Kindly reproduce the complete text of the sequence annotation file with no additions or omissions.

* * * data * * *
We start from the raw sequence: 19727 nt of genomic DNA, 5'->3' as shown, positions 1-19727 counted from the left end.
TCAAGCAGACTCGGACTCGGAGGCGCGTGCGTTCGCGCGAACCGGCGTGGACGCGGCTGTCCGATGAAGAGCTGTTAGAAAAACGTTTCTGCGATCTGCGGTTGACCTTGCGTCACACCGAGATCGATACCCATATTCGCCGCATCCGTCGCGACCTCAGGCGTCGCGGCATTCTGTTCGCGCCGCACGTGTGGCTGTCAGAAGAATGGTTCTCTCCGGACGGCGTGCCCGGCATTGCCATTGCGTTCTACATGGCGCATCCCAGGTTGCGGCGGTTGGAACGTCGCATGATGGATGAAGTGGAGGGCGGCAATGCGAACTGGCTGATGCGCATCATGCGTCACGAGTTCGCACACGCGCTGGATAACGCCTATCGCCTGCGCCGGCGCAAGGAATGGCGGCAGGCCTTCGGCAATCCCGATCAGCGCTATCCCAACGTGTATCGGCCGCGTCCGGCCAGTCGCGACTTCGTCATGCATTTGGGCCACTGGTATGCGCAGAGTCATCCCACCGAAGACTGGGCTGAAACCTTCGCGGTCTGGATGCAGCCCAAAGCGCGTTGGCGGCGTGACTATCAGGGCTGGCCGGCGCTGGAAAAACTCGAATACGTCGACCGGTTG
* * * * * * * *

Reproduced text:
We start from the raw sequence: 19727 nt of genomic DNA, 5'->3' as shown, positions 1-19727 counted from the left end.
TCAAGCAGACTCGGACTCGGAGGCGCGTGCGTTCGCGCGAACCGGCGTGGACGCGGCTGTCCGATGAAGAGCTGTTAGAAAAACGTTTCTGCGATCTGCGGTTGACCTTGCGTCACACCGAGATCGATACCCATATTCGCCGCATCCGTCGCGACCTCAGGCGTCGCGGCATTCTGTTCGCGCCGCACGTGTGGCTGTCAGAAGAATGGTTCTCTCCGGACGGCGTGCCCGGCATTGCCATTGCGTTCTACATGGCGCATCCCAGGTTGCGGCGGTTGGAACGTCGCATGATGGATGAAGTGGAGGGCGGCAATGCGAACTGGCTGATGCGCATCATGCGTCACGAGTTCGCACACGCGCTGGATAACGCCTATCGCCTGCGCCGGCGCAAGGAATGGCGGCAGGCCTTCGGCAATCCCGATCAGCGCTATCCCAACGTGTATCGGCCGCGTCCGGCCAGTCGCGACTTCGTCATGCATTTGGGCCACTGGTATGCGCAGAGTCATCCCACCGAAGACTGGGCTGAAACCTTCGCGGTCTGGATGCAGCCCAAAGCGCGTTGGCGGCGTGACTATCAGGGCTGGCCGGCGCTGGAAAAACTCGAATACGTCGACCGGTTG